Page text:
"Well there's only so much you can say in 140 characters and I think a little was lost in translation, " said McCarthy's Digital Director Justin LoFranco. 

"The point Congressman McCarthy was trying to make is that taxpayer-funded stimulus dollars shouldn't be going to pay for advertisements demonizing American food and beverage establishments. $230 million of stimulus grant money being spent on attack ads against soft drink companies is the sort of egregious Washington waste that taxpayers are fed up with. After all, didn't the president and his economic team promise that the stimulus would keep unemployment under 8 percent? Stimulus spending like this draws into question: How exactly does this add new jobs?"

The CDC last year began a program funded under the healthcare reform legislation that awards money to promote workplace health programs across the nation.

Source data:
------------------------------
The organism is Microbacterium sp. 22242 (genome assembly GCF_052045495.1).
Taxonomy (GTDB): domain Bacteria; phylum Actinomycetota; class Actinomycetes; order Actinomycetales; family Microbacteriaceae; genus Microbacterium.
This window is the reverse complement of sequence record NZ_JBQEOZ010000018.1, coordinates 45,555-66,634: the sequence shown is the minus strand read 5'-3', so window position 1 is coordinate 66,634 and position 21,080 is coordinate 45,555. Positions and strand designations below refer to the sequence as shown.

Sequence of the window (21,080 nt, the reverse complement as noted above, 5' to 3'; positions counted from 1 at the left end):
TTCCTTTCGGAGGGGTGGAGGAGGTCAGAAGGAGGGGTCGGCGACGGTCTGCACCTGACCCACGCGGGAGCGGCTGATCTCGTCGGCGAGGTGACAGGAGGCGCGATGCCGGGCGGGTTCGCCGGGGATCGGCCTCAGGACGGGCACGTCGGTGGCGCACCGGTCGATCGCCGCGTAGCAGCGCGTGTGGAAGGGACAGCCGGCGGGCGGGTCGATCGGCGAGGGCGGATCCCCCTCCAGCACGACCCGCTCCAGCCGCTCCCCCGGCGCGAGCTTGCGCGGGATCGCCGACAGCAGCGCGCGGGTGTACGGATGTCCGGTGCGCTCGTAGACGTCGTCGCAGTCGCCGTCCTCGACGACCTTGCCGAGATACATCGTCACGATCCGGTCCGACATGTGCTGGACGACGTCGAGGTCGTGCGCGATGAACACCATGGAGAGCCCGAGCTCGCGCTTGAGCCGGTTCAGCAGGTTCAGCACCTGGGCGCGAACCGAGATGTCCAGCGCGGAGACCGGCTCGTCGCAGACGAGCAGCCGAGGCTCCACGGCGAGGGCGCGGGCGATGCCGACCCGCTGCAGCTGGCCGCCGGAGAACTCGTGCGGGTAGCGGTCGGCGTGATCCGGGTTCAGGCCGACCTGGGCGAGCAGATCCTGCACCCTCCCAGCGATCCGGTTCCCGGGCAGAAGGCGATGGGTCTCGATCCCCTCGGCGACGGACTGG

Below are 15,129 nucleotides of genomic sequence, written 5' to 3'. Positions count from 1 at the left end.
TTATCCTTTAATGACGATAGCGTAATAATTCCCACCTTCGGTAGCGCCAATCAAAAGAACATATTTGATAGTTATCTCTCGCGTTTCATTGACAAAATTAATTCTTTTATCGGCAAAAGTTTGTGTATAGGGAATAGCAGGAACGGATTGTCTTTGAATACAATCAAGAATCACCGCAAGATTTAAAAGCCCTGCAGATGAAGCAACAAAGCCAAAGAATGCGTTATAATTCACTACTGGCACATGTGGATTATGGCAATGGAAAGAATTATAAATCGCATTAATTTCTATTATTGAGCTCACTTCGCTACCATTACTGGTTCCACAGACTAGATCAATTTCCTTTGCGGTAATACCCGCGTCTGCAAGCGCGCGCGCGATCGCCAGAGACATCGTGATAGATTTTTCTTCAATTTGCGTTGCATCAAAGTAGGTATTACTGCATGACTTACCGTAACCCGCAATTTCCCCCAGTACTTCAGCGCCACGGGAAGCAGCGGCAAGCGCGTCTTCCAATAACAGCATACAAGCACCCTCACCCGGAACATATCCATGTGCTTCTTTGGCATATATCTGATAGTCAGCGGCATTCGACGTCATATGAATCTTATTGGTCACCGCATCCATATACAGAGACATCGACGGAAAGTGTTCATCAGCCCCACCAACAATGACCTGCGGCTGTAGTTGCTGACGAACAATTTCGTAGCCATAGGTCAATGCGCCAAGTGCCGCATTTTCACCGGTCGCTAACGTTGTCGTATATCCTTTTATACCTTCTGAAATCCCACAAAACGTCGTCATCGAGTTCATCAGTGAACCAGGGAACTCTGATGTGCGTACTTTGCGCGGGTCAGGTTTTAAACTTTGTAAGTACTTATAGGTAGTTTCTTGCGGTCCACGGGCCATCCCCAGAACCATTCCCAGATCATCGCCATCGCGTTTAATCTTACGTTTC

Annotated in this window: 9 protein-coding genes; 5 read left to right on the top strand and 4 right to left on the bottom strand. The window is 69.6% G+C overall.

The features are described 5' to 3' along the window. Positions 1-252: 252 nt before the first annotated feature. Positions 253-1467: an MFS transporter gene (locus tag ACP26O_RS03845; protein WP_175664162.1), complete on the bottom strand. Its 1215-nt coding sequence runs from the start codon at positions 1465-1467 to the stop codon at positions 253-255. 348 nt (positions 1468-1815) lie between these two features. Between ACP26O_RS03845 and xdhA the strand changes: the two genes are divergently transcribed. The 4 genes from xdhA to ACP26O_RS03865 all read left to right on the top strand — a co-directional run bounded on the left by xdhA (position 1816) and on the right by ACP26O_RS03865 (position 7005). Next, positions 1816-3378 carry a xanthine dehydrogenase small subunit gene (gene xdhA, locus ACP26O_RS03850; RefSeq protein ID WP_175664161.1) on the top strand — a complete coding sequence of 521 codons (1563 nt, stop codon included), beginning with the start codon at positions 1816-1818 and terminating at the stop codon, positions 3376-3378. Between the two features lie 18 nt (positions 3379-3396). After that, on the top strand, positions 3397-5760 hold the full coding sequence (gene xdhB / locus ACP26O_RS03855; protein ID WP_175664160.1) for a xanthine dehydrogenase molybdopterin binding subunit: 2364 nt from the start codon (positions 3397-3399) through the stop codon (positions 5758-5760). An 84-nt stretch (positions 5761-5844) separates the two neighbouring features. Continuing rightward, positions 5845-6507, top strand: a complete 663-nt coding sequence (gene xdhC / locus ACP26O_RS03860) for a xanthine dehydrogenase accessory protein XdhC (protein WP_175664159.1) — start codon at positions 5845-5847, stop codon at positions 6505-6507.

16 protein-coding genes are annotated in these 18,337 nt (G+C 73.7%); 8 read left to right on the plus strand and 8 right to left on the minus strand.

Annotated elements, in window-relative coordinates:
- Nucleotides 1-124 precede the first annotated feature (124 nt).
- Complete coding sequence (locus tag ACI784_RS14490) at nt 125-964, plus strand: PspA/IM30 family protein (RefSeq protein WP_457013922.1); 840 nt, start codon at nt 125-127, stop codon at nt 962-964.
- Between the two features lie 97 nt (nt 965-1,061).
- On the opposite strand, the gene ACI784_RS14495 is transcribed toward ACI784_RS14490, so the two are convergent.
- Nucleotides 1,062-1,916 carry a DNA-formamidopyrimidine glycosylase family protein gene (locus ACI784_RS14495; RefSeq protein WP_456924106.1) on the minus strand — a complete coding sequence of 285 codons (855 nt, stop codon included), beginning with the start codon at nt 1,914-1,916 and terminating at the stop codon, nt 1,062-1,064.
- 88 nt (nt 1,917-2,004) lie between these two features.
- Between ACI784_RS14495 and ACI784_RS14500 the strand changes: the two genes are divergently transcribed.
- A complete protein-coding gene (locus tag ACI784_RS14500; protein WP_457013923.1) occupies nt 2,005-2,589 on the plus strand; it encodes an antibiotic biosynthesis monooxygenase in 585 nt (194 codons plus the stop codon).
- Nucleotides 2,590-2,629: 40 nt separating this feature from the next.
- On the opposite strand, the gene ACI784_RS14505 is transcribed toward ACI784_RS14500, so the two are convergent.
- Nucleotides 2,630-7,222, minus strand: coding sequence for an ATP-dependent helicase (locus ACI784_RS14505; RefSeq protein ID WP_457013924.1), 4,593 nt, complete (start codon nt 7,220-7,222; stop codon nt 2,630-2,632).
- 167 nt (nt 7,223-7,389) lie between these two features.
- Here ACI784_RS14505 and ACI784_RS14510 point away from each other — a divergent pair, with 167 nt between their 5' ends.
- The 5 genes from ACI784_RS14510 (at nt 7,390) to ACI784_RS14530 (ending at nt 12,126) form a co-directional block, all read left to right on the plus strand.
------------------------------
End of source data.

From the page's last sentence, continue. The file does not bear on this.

In his answer to McCarthy, Frieden also pointed to an upcoming cable documentary, "The Weight of the Nation," a collaboration between HBO and the Institute of Medicine, the CDC and the National Institutes of Health. The movie was touted several times during the Twitter Q&A.

Rep. Scott DesJarlais (R-Tenn.) wanted to know about another program funded under the controversial healthcare reform legislation: the Communities Putting Prevention to Work (CPPW) initiative. Grants awarded through this program are dedicated to efforts to improve nutrition, increase physical activity, reduce obesity and decrease tobacco use in communities. Republicans have questioned the oversight into various programs funded by the federal grants and use of funds to influence local government policies, such as encouraging smoking bans.

Frieden also took DesJarlais's question.